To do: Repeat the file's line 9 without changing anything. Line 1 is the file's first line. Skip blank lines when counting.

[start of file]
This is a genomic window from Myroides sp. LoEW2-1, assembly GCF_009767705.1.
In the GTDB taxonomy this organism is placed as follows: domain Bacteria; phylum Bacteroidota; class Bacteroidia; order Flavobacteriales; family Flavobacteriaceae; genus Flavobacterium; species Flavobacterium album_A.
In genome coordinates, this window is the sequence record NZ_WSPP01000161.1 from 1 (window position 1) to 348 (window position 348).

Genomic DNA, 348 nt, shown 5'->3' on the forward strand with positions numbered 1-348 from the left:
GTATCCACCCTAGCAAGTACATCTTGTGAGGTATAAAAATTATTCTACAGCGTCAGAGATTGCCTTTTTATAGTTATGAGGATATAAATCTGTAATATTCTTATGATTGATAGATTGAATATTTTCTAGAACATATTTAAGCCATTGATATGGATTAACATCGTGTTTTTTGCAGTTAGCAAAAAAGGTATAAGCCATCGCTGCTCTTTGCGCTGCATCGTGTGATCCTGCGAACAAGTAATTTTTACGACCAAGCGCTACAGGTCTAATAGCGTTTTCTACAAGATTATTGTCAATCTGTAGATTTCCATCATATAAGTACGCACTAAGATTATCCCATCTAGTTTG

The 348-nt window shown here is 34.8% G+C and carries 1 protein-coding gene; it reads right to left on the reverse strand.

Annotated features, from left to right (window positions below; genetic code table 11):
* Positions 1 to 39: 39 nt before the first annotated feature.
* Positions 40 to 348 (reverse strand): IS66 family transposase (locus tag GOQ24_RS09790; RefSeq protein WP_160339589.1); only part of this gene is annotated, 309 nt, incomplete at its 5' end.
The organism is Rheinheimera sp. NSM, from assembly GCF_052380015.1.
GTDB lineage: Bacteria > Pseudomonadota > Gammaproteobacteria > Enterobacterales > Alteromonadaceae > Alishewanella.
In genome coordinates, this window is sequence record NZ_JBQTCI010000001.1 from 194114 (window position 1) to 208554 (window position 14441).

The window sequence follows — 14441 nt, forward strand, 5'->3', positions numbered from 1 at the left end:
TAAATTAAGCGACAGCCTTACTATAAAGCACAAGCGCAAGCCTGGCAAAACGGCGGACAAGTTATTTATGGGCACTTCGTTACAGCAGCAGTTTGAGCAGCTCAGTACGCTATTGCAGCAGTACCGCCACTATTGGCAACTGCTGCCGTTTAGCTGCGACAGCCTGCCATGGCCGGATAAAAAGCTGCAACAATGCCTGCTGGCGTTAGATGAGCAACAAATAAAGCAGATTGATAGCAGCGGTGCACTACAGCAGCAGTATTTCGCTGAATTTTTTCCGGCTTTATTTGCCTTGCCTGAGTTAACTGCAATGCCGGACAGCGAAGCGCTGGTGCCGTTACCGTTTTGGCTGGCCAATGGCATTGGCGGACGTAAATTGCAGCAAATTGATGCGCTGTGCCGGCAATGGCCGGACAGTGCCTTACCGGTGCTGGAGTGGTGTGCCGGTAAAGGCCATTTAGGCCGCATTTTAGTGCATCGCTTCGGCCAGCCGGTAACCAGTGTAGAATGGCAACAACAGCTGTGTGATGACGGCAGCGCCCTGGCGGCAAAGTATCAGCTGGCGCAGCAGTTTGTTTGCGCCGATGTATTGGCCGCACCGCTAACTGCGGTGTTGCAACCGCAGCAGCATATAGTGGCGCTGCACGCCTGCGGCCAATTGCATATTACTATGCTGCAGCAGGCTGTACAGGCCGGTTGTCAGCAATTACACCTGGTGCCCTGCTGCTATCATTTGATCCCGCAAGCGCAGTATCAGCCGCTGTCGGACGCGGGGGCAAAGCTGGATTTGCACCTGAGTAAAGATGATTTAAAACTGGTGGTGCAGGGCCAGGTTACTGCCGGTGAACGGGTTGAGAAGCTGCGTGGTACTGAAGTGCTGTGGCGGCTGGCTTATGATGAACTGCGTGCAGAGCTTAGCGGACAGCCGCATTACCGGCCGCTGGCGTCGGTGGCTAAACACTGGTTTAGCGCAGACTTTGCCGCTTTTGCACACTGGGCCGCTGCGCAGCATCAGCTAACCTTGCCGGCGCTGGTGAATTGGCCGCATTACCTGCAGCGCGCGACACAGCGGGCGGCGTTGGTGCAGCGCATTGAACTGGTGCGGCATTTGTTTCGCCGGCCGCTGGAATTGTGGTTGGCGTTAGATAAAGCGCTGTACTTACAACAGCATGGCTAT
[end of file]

* Positions 40 to 348 (reverse strand): IS66 family transposase (locus tag GOQ24_RS09790; RefSeq protein WP_160339589.1); only part of this gene is annotated, 309 nt, incomplete at its 5' end.